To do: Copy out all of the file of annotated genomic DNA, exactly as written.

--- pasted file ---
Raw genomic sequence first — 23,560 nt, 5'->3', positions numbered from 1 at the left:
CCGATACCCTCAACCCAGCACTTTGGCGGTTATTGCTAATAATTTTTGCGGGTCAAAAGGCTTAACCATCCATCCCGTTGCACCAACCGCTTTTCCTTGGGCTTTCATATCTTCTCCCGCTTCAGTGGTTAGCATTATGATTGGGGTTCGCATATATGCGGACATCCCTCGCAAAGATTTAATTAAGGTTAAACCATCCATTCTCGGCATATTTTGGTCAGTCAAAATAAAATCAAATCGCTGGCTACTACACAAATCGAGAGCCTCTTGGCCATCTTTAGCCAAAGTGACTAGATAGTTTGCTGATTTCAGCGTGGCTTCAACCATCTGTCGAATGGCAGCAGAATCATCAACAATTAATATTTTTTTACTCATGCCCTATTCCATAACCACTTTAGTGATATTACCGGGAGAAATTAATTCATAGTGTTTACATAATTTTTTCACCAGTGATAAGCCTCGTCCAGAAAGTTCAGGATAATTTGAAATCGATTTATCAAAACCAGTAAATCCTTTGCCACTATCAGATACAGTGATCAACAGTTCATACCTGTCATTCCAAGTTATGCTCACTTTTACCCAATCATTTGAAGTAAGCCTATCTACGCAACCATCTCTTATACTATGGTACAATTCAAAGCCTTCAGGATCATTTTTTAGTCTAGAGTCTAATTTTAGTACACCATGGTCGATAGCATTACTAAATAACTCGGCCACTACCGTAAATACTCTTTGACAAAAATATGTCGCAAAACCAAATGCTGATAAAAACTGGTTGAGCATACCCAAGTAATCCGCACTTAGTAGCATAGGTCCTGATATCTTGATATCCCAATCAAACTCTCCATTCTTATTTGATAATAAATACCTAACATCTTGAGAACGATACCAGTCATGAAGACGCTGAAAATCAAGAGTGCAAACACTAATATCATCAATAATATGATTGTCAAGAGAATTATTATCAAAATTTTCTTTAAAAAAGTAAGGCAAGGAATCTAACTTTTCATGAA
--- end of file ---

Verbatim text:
Raw genomic sequence first — 23,560 nt, 5'->3', positions numbered from 1 at the left:
CCGATACCCTCAACCCAGCACTTTGGCGGTTATTGCTAATAATTTTTGCGGGTCAAAAGGCTTAACCATCCATCCCGTTGCACCAACCGCTTTTCCTTGGGCTTTCATATCTTCTCCCGCTTCAGTGGTTAGCATTATGATTGGGGTTCGCATATATGCGGACATCCCTCGCAAAGATTTAATTAAGGTTAAACCATCCATTCTCGGCATATTTTGGTCAGTCAAAATAAAATCAAATCGCTGGCTACTACACAAATCGAGAGCCTCTTGGCCATCTTTAGCCAAAGTGACTAGATAGTTTGCTGATTTCAGCGTGGCTTCAACCATCTGTCGAATGGCAGCAGAATCATCAACAATTAATATTTTTTTACTCATGCCCTATTCCATAACCACTTTAGTGATATTACCGGGAGAAATTAATTCATAGTGTTTACATAATTTTTTCACCAGTGATAAGCCTCGTCCAGAAAGTTCAGGATAATTTGAAATCGATTTATCAAAACCAGTAAATCCTTTGCCACTATCAGATACAGTGATCAACAGTTCATACCTGTCATTCCAAGTTATGCTCACTTTTACCCAATCATTTGAAGTAAGCCTATCTACGCAACCATCTCTTATACTATGGTACAATTCAAAGCCTTCAGGATCATTTTTTAGTCTAGAGTCTAATTTTAGTACACCATGGTCGATAGCATTACTAAATAACTCGGCCACTACCGTAAATACTCTTTGACAAAAATATGTCGCAAAACCAAATGCTGATAAAAACTGGTTGAGCATACCCAAGTAATCCGCACTTAGTAGCATAGGTCCTGATATCTTGATATCCCAATCAAACTCTCCATTCTTATTTGATAATAAATACCTAACATCTTGAGAACGATACCAGTCATGAAGACGCTGAAAATCAAGAGTGCAAACACTAATATCATCAATAATATGATTGTCAAGAGAATTATTATCAAAATTTTCTTTAAAAAAGTAAGGCAAGGAATCTAACTTTTCATGAA